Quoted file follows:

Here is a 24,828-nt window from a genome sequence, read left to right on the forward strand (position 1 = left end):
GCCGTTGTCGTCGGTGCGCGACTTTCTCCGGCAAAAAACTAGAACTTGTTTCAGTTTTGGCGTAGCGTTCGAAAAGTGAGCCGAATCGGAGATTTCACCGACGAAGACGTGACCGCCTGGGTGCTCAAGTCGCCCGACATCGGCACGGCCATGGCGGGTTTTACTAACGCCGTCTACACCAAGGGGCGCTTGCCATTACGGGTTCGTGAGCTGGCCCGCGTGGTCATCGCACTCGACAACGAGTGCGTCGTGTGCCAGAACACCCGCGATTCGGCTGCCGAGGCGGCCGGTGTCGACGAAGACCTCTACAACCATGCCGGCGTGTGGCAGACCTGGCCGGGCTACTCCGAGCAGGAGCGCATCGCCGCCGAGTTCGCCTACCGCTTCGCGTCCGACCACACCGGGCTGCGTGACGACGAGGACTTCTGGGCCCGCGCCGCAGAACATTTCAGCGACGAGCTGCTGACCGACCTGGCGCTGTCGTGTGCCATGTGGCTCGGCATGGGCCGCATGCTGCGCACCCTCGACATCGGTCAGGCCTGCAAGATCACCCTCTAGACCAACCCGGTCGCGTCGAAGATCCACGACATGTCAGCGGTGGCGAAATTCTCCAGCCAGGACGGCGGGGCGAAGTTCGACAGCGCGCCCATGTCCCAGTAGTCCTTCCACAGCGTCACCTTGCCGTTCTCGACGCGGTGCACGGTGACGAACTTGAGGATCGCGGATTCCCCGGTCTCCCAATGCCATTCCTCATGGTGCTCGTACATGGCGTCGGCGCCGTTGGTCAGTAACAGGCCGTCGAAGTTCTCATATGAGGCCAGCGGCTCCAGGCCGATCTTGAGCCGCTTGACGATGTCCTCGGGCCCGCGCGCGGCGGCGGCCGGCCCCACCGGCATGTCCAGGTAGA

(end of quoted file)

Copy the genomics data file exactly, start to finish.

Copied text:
Here is a 24,828-nt window from a genome sequence, read left to right on the forward strand (position 1 = left end):
GCCGTTGTCGTCGGTGCGCGACTTTCTCCGGCAAAAAACTAGAACTTGTTTCAGTTTTGGCGTAGCGTTCGAAAAGTGAGCCGAATCGGAGATTTCACCGACGAAGACGTGACCGCCTGGGTGCTCAAGTCGCCCGACATCGGCACGGCCATGGCGGGTTTTACTAACGCCGTCTACACCAAGGGGCGCTTGCCATTACGGGTTCGTGAGCTGGCCCGCGTGGTCATCGCACTCGACAACGAGTGCGTCGTGTGCCAGAACACCCGCGATTCGGCTGCCGAGGCGGCCGGTGTCGACGAAGACCTCTACAACCATGCCGGCGTGTGGCAGACCTGGCCGGGCTACTCCGAGCAGGAGCGCATCGCCGCCGAGTTCGCCTACCGCTTCGCGTCCGACCACACCGGGCTGCGTGACGACGAGGACTTCTGGGCCCGCGCCGCAGAACATTTCAGCGACGAGCTGCTGACCGACCTGGCGCTGTCGTGTGCCATGTGGCTCGGCATGGGCCGCATGCTGCGCACCCTCGACATCGGTCAGGCCTGCAAGATCACCCTCTAGACCAACCCGGTCGCGTCGAAGATCCACGACATGTCAGCGGTGGCGAAATTCTCCAGCCAGGACGGCGGGGCGAAGTTCGACAGCGCGCCCATGTCCCAGTAGTCCTTCCACAGCGTCACCTTGCCGTTCTCGACGCGGTGCACGGTGACGAACTTGAGGATCGCGGATTCCCCGGTCTCCCAATGCCATTCCTCATGGTGCTCGTACATGGCGTCGGCGCCGTTGGTCAGTAACAGGCCGTCGAAGTTCTCATATGAGGCCAGCGGCTCCAGGCCGATCTTGAGCCGCTTGACGATGTCCTCGGGCCCGCGCGCGGCGGCGGCCGGCCCCACCGGCATGTCCAGGTAGA